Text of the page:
How to Perform Correct Saddle Fitment

(or how to adjust your seat for you Americans)

8 Nov 2011  |  Posted by Alasdair  |  Categories: Saddles, Bags, Etc.

Stelbel Tandem courtesy Cicli-Berlinetta

In search of a supremely comfortable cycling experience you’ve decided to purchase a new saddle. Eschewing inferior plastic perches you’ve wisely elected to purchase a fine handmade leather saddle by Brooks. Whether by visiting one of the Dealers of Excellence, or after having carefully perused our online shop, you’ve ascertained which category best describes your cycling.

Confident in the knowledge that you’re a competitive bike racer, a long distance tourer or an urban commuter, and after due consideration to matters aesthetic, you’ve selected the saddle most suitable for your needs. Many miles and hours of cycling comfort await once you properly affix your new posterial support to your conveyance in the following manner.

Going Down?

Some cyclists unneccesarily incur excruciating discomfort by simply failing to attach their saddles in a fit and proper manner. Put simply, your saddle should be fixed parallel to the ground, give or take only a couple of degrees. If your saddle is inclined with a pronounced rearward slope, you’ll constantly be hauling your backside back atop your bike as it slides inexorably down towards the rear wheel. Conversely, if your saddle slopes dramatically forward, you’ll always be correcting the tendency to slip off the nose of the saddle, possibly impacting your delicate parts on the top tube and/or handlebar stem.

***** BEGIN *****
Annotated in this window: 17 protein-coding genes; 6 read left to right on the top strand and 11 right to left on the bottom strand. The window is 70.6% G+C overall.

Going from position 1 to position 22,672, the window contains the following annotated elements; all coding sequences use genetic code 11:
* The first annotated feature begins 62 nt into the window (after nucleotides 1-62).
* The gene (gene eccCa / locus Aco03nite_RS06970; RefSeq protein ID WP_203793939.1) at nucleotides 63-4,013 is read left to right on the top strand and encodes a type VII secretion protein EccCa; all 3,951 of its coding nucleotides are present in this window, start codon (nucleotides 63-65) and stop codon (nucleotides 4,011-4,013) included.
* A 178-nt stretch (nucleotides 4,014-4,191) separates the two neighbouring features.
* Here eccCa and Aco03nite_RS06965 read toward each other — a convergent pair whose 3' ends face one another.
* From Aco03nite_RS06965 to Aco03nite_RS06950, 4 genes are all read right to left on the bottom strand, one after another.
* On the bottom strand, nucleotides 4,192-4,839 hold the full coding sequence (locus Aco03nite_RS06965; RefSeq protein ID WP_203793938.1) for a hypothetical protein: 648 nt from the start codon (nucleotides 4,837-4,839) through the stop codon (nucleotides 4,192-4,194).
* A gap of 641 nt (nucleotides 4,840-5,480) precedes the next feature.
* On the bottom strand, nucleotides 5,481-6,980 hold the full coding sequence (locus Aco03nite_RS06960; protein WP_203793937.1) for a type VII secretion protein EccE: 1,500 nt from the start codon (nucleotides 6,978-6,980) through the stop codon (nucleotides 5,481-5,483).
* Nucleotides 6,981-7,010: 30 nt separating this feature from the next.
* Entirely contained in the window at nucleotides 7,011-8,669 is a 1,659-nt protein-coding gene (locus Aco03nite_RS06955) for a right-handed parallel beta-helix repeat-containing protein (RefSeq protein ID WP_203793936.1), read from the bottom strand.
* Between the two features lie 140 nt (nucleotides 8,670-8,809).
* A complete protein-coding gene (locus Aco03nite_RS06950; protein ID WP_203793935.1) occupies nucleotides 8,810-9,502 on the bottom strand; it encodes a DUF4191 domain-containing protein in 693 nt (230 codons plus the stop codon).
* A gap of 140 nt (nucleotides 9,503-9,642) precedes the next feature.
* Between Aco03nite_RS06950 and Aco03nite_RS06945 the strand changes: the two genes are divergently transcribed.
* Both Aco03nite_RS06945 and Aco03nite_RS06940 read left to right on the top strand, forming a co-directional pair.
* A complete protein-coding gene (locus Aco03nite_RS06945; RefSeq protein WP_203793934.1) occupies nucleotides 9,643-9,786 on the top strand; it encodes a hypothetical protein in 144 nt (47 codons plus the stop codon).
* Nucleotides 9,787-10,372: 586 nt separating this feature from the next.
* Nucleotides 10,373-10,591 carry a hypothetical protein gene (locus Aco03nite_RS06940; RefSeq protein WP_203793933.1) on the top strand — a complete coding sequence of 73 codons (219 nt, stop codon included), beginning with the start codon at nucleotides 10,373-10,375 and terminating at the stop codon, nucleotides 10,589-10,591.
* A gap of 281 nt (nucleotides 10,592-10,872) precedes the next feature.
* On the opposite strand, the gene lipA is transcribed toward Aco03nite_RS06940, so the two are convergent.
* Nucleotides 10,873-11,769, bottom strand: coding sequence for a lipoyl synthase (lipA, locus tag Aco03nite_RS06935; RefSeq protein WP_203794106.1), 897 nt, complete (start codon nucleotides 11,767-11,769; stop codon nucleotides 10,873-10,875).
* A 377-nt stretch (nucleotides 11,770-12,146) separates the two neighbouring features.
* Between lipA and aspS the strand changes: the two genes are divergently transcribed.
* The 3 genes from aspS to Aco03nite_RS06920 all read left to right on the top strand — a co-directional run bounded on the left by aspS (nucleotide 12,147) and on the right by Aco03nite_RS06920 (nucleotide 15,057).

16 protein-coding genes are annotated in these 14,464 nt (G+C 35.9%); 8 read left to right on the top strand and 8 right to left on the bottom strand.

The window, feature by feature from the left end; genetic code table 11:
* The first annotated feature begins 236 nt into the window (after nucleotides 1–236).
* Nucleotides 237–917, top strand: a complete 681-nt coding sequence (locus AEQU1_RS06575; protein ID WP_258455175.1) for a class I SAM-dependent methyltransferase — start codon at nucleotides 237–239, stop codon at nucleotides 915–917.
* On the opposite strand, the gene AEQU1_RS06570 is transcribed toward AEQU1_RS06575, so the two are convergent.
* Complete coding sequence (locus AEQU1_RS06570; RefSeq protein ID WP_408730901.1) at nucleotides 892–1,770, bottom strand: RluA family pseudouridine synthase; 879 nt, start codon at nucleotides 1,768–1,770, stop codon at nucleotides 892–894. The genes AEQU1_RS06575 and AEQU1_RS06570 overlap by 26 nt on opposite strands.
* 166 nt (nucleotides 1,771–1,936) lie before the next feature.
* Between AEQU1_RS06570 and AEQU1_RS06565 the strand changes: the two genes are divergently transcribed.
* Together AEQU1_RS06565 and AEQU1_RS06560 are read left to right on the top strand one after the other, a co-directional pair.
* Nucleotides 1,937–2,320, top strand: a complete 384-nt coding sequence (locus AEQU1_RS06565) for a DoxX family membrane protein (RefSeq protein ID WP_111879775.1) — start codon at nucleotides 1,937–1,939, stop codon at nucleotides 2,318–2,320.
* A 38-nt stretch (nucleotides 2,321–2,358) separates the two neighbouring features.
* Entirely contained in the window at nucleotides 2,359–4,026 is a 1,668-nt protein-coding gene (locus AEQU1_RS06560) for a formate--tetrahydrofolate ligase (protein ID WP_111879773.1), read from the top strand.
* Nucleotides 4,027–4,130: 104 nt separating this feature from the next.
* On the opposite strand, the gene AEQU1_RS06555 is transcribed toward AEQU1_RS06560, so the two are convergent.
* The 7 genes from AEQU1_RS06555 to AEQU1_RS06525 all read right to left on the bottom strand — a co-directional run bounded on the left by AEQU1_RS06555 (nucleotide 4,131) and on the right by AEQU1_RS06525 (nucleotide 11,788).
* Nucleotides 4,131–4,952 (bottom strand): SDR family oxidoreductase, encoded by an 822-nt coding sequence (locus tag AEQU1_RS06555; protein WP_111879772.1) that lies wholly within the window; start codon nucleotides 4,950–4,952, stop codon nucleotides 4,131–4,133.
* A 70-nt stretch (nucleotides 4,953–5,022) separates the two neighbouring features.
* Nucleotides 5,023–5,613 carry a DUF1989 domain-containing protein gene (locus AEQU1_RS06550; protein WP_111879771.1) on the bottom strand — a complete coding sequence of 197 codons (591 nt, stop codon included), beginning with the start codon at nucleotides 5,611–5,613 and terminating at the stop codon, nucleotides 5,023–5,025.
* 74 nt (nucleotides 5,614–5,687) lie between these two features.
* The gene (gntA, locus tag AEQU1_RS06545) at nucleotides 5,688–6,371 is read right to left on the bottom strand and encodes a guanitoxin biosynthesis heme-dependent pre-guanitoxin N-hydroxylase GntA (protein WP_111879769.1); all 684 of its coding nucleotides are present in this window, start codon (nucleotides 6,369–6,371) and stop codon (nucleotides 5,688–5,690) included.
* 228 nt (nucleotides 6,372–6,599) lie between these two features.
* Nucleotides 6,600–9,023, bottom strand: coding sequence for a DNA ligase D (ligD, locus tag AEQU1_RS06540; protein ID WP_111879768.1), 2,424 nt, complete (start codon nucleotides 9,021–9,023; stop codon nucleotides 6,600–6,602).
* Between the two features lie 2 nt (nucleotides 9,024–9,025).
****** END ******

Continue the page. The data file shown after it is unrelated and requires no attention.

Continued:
Going Up?

The state of true cycling Zen can really only be attained when the saddle is realtively flat, pointing neither up at the skies nor down at terra firma. Keep in mind that your saddle must be affixed at the proper height, where your leg should be very nearly, but not quite, straight when in the down position with your heel centered on the pedal.

Follow these recommendations and avoid any hint of a grimace or oddly contorted riding style. In summation-  say nope to slope, flat’s where it’s at. Enjoy the miles ahead!

Flat’s where it’s at.

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7 Comments

  1. cork grips 
    Posted 4:40 pm
    8 Nov 2011

    how about proper fore/aft adjustment? i think a lot of riders could benefit from that discussion!

  2. gail linne 
    Posted 5:17 pm
    8 Nov 2011

    Trust Brooks to give us accurate information that mamkes for a comfortable ride. Thanks!

  3. BREGAN 
    Posted 9:00 am
    9 Nov 2011

    We love ideas for more blog posts, thanks!

  4. Conan Hatch 
    Posted 4:04 am
    11 Nov 2011

    I would agree with the saddle adjustment. A lot of problems arise when the saddle is too much upwards or downwards looking. Many times, people give saddles a bad rap unnecessarily.

  5. Aushiker 
    Posted 2:07 pm
    13 Nov 2011

    Interesting post and you know have me going out and adjusting all four of my Brooks saddles :) I had always been led to believe a lift at the front was best for Brooks to minimise forward slipping.

  6. Functional bikes. Not Porn not Anti - Page 20 - London Fixed-gear and Single-speed 
    Posted 7:23 am
    15 Nov 2011

    [...] Originally Posted by miro_o That's not 'wrong' for a Brooks, according to Brooks themselves. O rly? [...]

  7. BREGAN 
    Posted 12:07 pm
    6 Feb 2012

    The sliding feeling is something one notices mostly on new saddles, as time goes on, you may wish to readjust in order to properly support the undercarriage.